2

この寒さをしのげそうな防寒服を手渡され、それを着込みながら僕は彼女に質問した。

「君は……」

[名前なら、ないわ]

こちらから訊くより先に、低く呟くような声が返ってきた。

「呼びにくければアインと呼んで。 いつもそう呼ばれてたから」

質問の出鼻をくじかれ、次に訊くべき言葉が出てこない

My western brain doesn't know how to understand the bolded segment. It parsed the segment as 'particle-(次に)' 'verb-(訊く)' 'particle-(べき)' 'noun-(言葉)' 'particle-(が)' 'verb-(出てこない)'. I don't know if my parsing is correct or wrong, but I know that the following is true for parsing basic sentences.

Japanese: Subject/topic + object + verb

English: Subject + Verb + Object

Seeing as how there are two verbs in the Japanese segment, how do I understand what the verbs and particles are doing to form a coherent sentence?

4

Um, you know about Japanese relative clauses, right? If not, I have to say this novel is too difficult for you yet. When you see a verb before a noun, it usually means there is a relative clause involved, although there are a few exceptions.

The main clause of this sentence is:

言葉が出てこない。
Words will not come out. (i.e., I'm at a loss for words.)

This cannot be simpler.

So 次に訊くべき is a relative clause that modifies 言葉. 次に is not a particle but an adverb meaning "next". Note that particles cannot be at the beginning of a sentence. 訊く is "to ask". べき is an auxiliary verb that means "should" (see this).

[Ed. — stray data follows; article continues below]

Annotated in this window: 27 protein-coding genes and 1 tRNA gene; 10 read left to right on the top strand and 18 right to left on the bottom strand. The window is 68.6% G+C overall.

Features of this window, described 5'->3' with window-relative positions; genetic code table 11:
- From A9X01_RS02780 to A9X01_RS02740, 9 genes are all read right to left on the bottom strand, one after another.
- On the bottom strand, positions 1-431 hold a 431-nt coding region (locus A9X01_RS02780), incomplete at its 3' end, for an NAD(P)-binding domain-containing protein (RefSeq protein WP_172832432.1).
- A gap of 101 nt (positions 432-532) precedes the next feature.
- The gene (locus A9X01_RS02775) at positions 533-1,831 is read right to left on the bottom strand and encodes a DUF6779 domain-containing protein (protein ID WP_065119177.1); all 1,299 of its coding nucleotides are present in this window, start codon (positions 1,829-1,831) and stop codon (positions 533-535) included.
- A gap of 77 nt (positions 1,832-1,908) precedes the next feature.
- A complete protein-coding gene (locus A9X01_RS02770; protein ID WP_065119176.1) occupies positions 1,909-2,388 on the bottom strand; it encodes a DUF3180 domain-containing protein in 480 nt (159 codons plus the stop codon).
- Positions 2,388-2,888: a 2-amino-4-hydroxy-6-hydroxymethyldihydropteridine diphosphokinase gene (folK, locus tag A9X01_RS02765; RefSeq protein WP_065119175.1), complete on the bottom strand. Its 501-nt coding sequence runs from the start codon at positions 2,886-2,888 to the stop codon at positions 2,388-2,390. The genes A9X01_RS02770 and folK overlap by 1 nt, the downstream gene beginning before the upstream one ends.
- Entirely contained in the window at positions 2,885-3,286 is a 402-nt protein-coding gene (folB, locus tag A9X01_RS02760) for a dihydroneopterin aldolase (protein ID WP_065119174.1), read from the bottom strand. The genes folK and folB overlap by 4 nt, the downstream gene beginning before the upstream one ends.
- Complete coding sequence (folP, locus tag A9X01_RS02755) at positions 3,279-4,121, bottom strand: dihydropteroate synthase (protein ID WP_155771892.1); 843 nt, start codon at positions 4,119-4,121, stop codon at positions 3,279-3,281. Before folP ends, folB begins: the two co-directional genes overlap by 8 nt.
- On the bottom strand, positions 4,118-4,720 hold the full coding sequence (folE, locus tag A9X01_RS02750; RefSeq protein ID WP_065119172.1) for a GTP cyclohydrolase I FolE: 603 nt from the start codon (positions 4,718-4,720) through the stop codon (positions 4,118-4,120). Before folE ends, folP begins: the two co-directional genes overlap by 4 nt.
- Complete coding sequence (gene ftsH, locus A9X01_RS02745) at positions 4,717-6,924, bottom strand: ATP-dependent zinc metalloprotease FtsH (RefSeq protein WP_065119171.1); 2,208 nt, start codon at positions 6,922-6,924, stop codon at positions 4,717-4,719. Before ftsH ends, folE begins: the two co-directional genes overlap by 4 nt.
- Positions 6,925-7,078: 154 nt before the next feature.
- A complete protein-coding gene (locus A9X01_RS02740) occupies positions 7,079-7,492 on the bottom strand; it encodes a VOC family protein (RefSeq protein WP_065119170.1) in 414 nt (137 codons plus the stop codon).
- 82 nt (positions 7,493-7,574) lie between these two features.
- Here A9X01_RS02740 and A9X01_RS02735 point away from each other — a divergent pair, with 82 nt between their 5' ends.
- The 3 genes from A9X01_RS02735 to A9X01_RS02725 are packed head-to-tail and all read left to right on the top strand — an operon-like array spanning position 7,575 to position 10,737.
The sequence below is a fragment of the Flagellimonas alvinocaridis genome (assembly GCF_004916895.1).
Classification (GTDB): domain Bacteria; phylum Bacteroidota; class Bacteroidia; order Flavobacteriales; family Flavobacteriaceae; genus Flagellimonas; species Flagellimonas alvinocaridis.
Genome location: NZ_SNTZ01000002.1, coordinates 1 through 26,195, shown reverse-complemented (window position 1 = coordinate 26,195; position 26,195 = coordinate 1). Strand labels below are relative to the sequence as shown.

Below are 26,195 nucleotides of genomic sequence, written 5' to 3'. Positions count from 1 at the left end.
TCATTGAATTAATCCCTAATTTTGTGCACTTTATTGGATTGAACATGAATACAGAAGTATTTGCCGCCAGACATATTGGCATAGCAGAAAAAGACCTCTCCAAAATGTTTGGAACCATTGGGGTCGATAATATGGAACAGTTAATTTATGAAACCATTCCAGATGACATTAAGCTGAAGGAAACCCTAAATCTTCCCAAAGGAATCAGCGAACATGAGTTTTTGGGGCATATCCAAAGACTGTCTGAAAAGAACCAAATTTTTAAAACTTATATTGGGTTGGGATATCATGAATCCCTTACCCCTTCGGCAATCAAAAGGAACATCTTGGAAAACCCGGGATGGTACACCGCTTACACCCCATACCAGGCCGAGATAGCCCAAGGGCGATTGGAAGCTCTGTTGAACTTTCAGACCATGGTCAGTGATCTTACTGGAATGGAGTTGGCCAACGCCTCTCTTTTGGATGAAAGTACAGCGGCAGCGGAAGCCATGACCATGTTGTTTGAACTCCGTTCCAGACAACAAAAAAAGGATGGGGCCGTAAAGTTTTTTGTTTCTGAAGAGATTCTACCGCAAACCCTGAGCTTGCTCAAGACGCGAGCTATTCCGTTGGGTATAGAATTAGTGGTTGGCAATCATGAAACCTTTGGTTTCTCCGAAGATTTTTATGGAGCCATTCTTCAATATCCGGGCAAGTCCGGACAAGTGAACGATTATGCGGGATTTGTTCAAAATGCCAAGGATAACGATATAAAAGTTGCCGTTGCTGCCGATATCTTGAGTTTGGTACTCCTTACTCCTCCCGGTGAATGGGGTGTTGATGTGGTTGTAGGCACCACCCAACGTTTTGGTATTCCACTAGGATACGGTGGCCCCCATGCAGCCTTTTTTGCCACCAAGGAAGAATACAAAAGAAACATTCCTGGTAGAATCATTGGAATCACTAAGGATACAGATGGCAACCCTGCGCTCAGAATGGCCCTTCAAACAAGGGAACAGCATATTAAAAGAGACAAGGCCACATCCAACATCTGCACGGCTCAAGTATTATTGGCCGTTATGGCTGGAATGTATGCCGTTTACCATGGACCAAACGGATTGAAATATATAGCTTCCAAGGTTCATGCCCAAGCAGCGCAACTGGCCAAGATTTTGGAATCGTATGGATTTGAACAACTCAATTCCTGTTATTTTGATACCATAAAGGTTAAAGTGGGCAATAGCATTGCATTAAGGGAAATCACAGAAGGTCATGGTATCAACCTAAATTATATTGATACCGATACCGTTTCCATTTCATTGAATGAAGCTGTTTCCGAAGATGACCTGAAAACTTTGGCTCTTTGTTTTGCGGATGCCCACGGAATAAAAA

次に訊くべき言葉が出てこない。
(literally) Words with which I should ask next will not come out.
I was at a loss for next words to ask a question.

(I used the past tense because this is an example of historical present.)

If べき is what threw you off, this べき can be dropped without largely changing the meaning in this case: 次に訊く言葉が出てこない。

  • Apparently I need to practice more with relative clauses in order to recognize them instantly (despite recognizing the phrase for the past three years). And yes, that べき was another thing that threw off my understanding of the sentence. Your answer really helped. – Toyu_Frey Aug 18 at 2:19

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